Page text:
I gathered some interesting data about the UK around social media adoption, mobile usage and online visits, that demonstrate how your Social Media strategy can drive sales.
I am sure this analysis can be applicable to every country – and what is already happening in the UK will happen in other European Countries It’s just a matter of time.
Let’s have a look at the European online mobile market, first of all.
According to recently released data by ComScore, the penetration of mobile retail activity in the 2 month period March 2011- May 2011 is much higher than the average of the top 5 European countries (the top 5 European countries count for over 75% of the total European business).
What does this mean? two things substantially: Europeans are starting to adopt mobile shopping, which is good news and definitely an opportunity for online retail players. But actually data show that mobile users are also accessing price comparisons via their mobile phones. A comparison with previous year’s data shows how big this opportunity is, especially in the UK, and how fast mobile retail is growing: there has been an increase of 163% from smartphone users since last year.
The good news appears even better if we consider that Britons spend the majority of their online time on Facebook (16% of their time, according to ComSscore),
with 34% accessing social networks from their mobile phones, according to IDC.
Interesting enough, according to a recently published study by Enders Analysis on UK online retail behaviour based on ComScore analysis, while social networks seems attracting the moajority of UK online minutes, visits to online retail websites is not driven by social media. Online search engines like Google and Bing accounted for 36% of traffic to Apple, Amazon and Tesco while Social Networking sites like Facebook accounted for 8% of traffic in May 2011.
So the question is: do you really need to focus on social media if your clicks mainly come from search engines?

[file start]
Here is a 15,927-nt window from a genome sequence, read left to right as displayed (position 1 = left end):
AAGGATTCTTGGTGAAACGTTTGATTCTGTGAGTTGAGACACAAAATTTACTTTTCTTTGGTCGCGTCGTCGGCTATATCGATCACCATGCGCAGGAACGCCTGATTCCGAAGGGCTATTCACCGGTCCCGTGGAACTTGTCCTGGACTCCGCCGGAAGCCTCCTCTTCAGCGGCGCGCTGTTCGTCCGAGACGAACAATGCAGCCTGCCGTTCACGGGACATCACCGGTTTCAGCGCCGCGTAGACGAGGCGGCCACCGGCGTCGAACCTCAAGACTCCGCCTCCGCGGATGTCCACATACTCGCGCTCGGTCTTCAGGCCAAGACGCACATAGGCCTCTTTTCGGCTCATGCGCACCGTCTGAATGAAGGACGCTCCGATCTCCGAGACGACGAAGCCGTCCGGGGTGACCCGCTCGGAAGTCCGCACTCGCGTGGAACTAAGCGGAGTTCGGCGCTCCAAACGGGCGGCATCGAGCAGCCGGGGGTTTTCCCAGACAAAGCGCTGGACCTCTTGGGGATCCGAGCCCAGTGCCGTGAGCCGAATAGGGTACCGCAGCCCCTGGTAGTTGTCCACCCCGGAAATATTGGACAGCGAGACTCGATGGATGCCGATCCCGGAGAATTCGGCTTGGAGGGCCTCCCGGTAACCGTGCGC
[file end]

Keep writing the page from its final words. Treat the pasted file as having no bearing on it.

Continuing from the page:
The answer is YES!!
In fact, social SEO deals with results that are generated via your social activities. So for instance, this could include the pages your friends like on Facebook, or the pages that they +1 in Google or the forthcoming activity on Google+ company pages.
Social recommendations bring value to your brand visibility, online and offline. Now that Google is sarting to bring this into your search experience, this will be even more important, as highlighted in this article on how Being “Friends” On Google+ Leads To Better Rankings.
Also Seomoz indicated there is a huge relationship between social metrics and ranking in the graph below:
- You need an integrated social media marketing strategy: social networks and every source of information must be accessible from mobiles – and your website should be ready for it.
- If your data show that your social media efforts are not driving direct sales, don’t forget the importance in search engine rankings. Keep your fan page up to date and rich of content, stimulate interaction, use it as landing page and don’t forget to ask your fans what they want from you- don’t guess! They will like your coupons, and then your brand 🙂 (see this post for reference)
- Watch countries that are similar to yours, and take advantage of what can be next (Germany and France will come next in the online retail and mobile retail gowth: are you practicing your German and French yet for your fan pages?)
- Compare prices with your competitors: are you more convenient?
- Make your online retail website accessible via mobile phones: Do you have an app for it? If not, you may want to have a budget for this, if you don’t want to loose your mobile clients.
- Facebook fan pages vs (forthcoming) Google+ pages for business: lessons learned and tips
- How do you measure your social media ROI?
- The importance of being social
- Facebook, Twitter, LinkedIn and Google+: who is using social media and what to expect from social media marketing in the future
- The 4 Rs of Social Media Marketing: the Right information at the Right time, in the Right format, to the Right people